Walker’s Loyalty Matrix segments prospects into four groups based on their behavior (what they do) and attitude (how they feel about a brand).

    Loyalty matrix

    Truly Loyal: Emotionally attached, these customers love what you offer and plan to stick around. They are happy with your products, more likely to spend and recommend you to others.

    Accessible: Their loyalty is conditional. Even if they like your services, they will discontinue usage if something changes in their needs, and they no longer require your product.

    Trapped: People buy out of habit and are not particularly thrilled about it. They feel stuck, maybe because they lack alternatives. Eventually, they'll find a better option.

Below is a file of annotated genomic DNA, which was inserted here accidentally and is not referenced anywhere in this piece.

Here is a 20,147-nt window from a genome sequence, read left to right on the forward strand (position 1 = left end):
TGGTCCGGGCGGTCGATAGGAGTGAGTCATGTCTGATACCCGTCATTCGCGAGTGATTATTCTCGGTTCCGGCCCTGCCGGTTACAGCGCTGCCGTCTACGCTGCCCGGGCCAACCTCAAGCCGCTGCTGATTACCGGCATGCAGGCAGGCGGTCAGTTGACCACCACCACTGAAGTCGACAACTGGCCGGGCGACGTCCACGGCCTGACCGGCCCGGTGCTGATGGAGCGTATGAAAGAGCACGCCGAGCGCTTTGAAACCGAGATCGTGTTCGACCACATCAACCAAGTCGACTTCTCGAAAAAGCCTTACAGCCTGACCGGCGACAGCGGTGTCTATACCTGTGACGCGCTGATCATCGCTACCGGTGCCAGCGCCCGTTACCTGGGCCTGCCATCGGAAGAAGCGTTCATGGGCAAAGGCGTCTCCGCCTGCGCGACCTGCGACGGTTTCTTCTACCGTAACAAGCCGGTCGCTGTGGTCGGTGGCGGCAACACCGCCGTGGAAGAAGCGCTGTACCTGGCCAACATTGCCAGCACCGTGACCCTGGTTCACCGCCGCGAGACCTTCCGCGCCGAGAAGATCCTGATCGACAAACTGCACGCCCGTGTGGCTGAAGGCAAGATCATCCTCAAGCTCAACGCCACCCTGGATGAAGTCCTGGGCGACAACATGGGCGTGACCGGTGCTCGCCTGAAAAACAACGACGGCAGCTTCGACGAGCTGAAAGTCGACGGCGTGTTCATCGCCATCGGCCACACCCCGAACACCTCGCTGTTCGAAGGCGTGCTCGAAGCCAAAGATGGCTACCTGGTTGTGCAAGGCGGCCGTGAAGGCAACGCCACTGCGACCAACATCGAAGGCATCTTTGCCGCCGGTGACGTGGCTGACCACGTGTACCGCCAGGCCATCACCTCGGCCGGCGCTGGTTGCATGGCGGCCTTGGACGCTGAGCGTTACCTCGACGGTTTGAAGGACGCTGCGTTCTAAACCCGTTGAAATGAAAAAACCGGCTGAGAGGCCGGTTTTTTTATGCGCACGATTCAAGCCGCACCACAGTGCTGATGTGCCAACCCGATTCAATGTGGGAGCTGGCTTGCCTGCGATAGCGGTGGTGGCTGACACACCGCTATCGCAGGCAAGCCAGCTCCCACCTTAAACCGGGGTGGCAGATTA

High Risk: These buyers have had a negative experience with your brand and thus won't be using your services again. They might even spread negative reviews about your company.

    Many industries use customer loyalty segmentation to attract users.

    One of the most common examples is the frequent fliers programs airlines promote. Customers appreciate these programs because they know they get rewards for sticking with the airline, like a way for businesses to acknowledge and thank them for their support.

    5. Benefits

    Benefits based segmentation is a specific approach within behavioral segmentation that focuses on grouping customers based on the benefits they seek from a product or service.

    Here’s an example.